Hover over the image to see more details.
6th Century AD, Gupta-Vakataka Period
Place of Origin: Phophnar, Madhya Pradesh,
Dimensions: Ht: 45.5 L:17.0 W:13.8 cm.
Acc. No. L. 658
One of the finest that a bronze-caster's workshop has ever created this bronze sculpture represents the Enlightened one as moving across the world enlightening the ignorant masses, an image form usually classified as teaching Buddha. This bronze statue is one of the seven bronze images, a part of the famous hoard, discovered in 1964 from the village of Phophnar near Burhanpur in Madhya Pradesh. In the statue Buddha has been represented as standing with a gentle sway on the calyx of a lotus flower, the lotus itself now missing, rising out of a multi-tiered variously conceived rectangular pedestal more significant being base-part carved with open floral pattern. Over it rises a tall column holding a rounded seat which carries the divine image.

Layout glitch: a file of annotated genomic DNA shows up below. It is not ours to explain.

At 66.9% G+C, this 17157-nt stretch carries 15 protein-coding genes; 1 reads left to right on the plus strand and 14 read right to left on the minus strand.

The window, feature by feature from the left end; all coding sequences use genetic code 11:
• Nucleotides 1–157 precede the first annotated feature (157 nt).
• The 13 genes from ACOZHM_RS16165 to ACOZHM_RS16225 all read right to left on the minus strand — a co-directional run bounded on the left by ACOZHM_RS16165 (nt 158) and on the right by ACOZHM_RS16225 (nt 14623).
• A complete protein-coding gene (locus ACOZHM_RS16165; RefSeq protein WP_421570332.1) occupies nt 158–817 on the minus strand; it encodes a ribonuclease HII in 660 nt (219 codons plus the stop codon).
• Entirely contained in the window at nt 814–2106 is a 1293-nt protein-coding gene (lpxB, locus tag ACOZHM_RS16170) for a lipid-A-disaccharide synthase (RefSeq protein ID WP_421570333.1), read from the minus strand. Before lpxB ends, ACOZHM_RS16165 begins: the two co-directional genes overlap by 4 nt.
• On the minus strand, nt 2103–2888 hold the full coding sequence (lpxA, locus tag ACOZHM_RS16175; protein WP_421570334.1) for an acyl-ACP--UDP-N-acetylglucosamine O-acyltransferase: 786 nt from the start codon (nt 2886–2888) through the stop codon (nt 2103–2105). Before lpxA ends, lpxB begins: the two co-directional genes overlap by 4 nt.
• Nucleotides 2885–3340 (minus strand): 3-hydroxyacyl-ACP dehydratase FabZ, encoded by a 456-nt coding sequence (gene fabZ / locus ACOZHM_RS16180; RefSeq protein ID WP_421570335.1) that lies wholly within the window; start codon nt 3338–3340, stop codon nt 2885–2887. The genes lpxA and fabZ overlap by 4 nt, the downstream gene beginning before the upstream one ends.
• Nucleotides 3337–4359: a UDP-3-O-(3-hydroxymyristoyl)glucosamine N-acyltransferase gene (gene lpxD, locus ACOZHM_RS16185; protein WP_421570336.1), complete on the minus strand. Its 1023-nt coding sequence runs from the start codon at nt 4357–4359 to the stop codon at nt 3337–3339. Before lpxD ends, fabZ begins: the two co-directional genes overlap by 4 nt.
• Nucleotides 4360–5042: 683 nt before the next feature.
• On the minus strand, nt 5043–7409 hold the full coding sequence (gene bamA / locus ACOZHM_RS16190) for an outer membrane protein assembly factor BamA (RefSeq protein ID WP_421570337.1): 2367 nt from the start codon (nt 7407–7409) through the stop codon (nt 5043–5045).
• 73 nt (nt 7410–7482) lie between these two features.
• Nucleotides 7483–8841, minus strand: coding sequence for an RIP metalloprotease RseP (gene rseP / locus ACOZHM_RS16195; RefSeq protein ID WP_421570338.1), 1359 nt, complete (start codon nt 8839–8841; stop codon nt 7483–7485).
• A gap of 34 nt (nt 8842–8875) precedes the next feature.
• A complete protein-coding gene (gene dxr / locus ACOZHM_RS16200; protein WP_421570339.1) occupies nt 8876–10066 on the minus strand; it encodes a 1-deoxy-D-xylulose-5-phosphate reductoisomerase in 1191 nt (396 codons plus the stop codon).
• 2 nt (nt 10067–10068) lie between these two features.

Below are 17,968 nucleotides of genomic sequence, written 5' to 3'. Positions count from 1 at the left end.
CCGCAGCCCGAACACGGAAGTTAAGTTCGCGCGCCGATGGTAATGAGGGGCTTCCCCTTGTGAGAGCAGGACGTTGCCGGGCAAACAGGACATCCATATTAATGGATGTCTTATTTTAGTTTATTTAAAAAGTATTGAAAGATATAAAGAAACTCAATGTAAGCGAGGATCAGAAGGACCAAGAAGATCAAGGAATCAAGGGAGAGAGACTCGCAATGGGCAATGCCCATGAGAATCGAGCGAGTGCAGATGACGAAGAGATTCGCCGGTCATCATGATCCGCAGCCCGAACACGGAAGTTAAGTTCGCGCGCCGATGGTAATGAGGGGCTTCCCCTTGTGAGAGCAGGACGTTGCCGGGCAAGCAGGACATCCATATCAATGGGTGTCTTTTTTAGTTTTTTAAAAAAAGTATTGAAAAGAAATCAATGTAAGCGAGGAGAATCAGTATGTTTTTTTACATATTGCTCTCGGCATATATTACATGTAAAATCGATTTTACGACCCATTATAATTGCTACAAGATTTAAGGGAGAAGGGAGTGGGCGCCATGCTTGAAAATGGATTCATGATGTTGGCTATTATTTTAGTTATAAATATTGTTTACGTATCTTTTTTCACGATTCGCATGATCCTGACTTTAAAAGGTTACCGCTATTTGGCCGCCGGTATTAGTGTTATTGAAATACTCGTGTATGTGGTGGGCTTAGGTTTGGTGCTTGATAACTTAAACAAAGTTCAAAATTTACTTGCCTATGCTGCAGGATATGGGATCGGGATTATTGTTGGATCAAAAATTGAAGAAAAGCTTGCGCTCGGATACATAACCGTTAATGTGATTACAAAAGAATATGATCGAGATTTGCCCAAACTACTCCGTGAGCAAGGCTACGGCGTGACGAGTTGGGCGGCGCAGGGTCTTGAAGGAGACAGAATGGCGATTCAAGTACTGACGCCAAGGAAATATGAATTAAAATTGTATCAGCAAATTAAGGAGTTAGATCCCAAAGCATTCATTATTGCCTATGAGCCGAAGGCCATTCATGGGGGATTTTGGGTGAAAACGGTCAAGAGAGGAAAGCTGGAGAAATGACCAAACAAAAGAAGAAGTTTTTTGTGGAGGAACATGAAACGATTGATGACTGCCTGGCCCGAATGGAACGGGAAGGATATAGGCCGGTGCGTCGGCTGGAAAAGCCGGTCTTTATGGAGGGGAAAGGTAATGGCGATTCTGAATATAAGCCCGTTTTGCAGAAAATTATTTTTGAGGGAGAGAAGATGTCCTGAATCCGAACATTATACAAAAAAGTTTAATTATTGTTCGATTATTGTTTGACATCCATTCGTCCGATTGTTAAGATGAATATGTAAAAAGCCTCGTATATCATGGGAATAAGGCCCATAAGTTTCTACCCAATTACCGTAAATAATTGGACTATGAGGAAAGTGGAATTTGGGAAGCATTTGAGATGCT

The fingers of the Buddha's right hand are in interpretive mode known in the iconographic tradition as 'vitark-mudra', which essentially combines 'abhaya' - freedom from fear suggesting, in the Buddhist context particularly, that once a person knew the cause of his fear there was no fear for him hence, the blend of two iconographic forms. Corresponding to the gesture of the right hand the left is held in complete ease. It elegantly holds the hem of his 'ekansika sanghati' - the outer garment laid over his left shoulder and down the left arm. Characteristic of Gupta art the image has been gently modeled and sensitively treated. It consists of an oval face, half closed eyes with silver-plated pupils, elongated ears, tight snails-like curly hair and long flowing drapery. The image bearing a three line inscription on the pedestal translated by Venkataramayya says, 'This is the meritorious gift of Bhadanta Buddhadasa the Sakya bhiksukacarya. Let the merit of (this) gift go to all sentient beings' is an example of the Buddhist convention of gifting the Master's images to monasteries and shrines, who could afford, for others' enlightenment.